Ricotta Muffins with Dried Blueberries and Walnuts

Ricotta Muffins with Dried Blueberries and Walnuts


blueberry ricotta muffins with walnuts

Ricotta Muffins with Dried Blueberries and Walnuts

Ready for summer flavors but your berries aren't ripe yet? Dried blueberries are to the rescue.
Course Breakfast
Cuisine American
Keyword muffins


  • 1 1/2 cups flour
  • 3/4 cup sugar
  • 2 teaspoons baking powder
  • pinch salt
  • 1 cup whole-milk ricotta cheese
  • 1/4 cup canola oil
  • 1/4 cup milk
  • 1 egg
  • 2 teaspoons vanilla
  • 3.5 oz dried blueberries
  • 1/4 cup chopped walnuts


  • Preheat oven to 350. Grease and flour or line 12 wells in a muffin tin. Set aside.
  • In a large bowl or blow of a stand mixer, whisk together the flour, sugar, baking powder, and salt.
  • Beat in the ricotta, oil, milk, egg, and vanilla until smooth.
  • Fold in the blueberries and walnuts. Evenly divide the batter into the 12 wells of the muffin tin.
  • Bake for 20 minutes or until a toothpick inserted in the center of the center muffin comes out clean.
  • Cool in pan on a wire rack for 10 minutes. Invert the muffins and serve or continue to cool.

I’m exhausted on all fronts right now but I made these muffins today so I’ve accomplished something! There is always so much work to be done and the pandemic is far from over but we still have to eat. On the pandemic front,  I’m still doing my part to stay home, out of stores, and limit delivery so I’ve been trying even harder to use up everything I have in the fridge and pantry. On the everything else front, I’m keeping up my usual rabblerousing.

Fresh blueberries are amazing (I’m always hoping this year will be the one where I get more than three blueberries off my bushes) but they aren’t quite in season yet and are highly perishable. Dried blueberries (I bought mine at Aldi like pretty much everything else), plump when baked, pack a lot of blueberry flavor and can be shelf-stable for literally years. I’m not sure why they are not as popular as dried cranberries (the cranberry industry is strong in the US, though) but I think they are just as tasty and versatile. They can be a little pricy but you don’t need a ton to make a big flavor impact.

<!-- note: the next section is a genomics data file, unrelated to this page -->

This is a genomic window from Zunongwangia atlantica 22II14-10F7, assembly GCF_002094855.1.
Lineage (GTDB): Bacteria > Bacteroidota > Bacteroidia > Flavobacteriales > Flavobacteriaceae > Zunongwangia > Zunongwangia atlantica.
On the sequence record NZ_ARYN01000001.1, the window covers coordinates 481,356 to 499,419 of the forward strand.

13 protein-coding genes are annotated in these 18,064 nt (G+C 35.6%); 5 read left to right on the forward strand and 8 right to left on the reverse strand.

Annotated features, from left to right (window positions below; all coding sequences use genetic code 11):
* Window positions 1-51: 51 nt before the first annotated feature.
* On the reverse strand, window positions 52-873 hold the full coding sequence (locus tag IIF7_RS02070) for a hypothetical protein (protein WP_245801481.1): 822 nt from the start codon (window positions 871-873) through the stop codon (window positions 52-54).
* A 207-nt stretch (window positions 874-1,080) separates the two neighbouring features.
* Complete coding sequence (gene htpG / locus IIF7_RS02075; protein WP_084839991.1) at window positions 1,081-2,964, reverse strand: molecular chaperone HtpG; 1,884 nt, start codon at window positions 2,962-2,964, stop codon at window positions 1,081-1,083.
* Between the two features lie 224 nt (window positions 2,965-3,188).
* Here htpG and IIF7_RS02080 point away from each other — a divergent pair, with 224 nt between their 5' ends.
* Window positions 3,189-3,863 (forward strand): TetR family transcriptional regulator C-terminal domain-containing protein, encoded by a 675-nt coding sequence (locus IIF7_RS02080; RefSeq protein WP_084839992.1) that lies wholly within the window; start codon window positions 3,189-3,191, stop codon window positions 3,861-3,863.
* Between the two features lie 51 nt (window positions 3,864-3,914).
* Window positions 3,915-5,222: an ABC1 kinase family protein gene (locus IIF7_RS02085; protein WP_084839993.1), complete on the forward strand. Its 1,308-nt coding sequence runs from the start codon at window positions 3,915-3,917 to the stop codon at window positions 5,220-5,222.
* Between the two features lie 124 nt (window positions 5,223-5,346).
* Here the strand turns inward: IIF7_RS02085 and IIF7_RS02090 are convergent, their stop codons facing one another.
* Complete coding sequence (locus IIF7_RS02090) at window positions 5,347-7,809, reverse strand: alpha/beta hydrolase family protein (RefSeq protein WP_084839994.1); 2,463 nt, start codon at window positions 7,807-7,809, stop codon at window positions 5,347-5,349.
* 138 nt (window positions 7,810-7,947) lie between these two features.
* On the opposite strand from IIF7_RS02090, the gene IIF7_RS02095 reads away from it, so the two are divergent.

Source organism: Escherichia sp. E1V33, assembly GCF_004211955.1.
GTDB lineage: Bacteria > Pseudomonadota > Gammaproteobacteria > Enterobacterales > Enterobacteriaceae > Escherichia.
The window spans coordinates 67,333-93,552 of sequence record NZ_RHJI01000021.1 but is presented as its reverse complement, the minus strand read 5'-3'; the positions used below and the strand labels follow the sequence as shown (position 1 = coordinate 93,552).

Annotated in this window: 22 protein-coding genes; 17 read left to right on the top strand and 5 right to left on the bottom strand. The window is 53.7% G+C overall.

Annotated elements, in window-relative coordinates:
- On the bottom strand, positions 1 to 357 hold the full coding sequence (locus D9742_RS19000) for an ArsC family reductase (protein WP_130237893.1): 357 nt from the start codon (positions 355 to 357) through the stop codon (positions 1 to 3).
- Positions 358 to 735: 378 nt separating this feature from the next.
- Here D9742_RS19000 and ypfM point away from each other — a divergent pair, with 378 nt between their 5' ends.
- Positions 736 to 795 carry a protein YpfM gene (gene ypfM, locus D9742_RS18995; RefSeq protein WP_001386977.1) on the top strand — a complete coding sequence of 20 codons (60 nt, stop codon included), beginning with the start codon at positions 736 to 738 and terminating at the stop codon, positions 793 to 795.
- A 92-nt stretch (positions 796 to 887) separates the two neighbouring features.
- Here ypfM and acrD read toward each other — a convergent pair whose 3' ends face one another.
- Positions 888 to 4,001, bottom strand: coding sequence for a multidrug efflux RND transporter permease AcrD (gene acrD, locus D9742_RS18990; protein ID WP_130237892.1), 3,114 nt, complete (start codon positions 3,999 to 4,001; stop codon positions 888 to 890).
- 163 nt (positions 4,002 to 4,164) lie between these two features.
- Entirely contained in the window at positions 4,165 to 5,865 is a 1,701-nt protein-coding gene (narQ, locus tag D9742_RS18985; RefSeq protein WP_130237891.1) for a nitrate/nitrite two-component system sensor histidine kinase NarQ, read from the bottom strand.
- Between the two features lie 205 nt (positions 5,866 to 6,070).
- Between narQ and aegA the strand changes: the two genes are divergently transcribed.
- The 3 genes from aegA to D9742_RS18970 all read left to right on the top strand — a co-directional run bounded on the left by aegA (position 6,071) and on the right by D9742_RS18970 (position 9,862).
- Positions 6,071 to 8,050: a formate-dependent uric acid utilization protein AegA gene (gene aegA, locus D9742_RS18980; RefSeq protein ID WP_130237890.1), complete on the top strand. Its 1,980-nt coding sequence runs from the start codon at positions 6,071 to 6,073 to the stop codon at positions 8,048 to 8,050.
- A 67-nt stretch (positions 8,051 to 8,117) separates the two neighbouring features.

This recipe uses a full cup of ricotta. We had opened a container but only used a few spoonfuls as a topping on homemade pizza so I had a lot left. Not wanting to waste it (it expires like tomorrow) I turned it into muffins. I really like cheese in muffins in general (I still dream about my first bite of these blueberry goat cheese muffins I made back in 2009). It makes for a light, fluffy muffin even if you put in some heavier ingredients like dried fruit or nuts. Yum.

I’ve made more muffins in the last 86 days than I have in years. So many muffins! They truly are an easy, portable way to not only make breakfast ahead of time but to use up leftover odds and ends in the fridge from carrots and yogurt to zucchini to applesauce to coconut to oranges to sweet potatoes.

I will admit, I am mostly making these muffins for my husband because I don’t really eat breakfast (well, today, I had some pretzels and dip) but I couldn’t resist these and had one standing at the counter. They are rich tasting without being heavy and the blueberries are fantastic. I can even ignore the fact that they have baby-tooth-like walnuts in them, they are that good.

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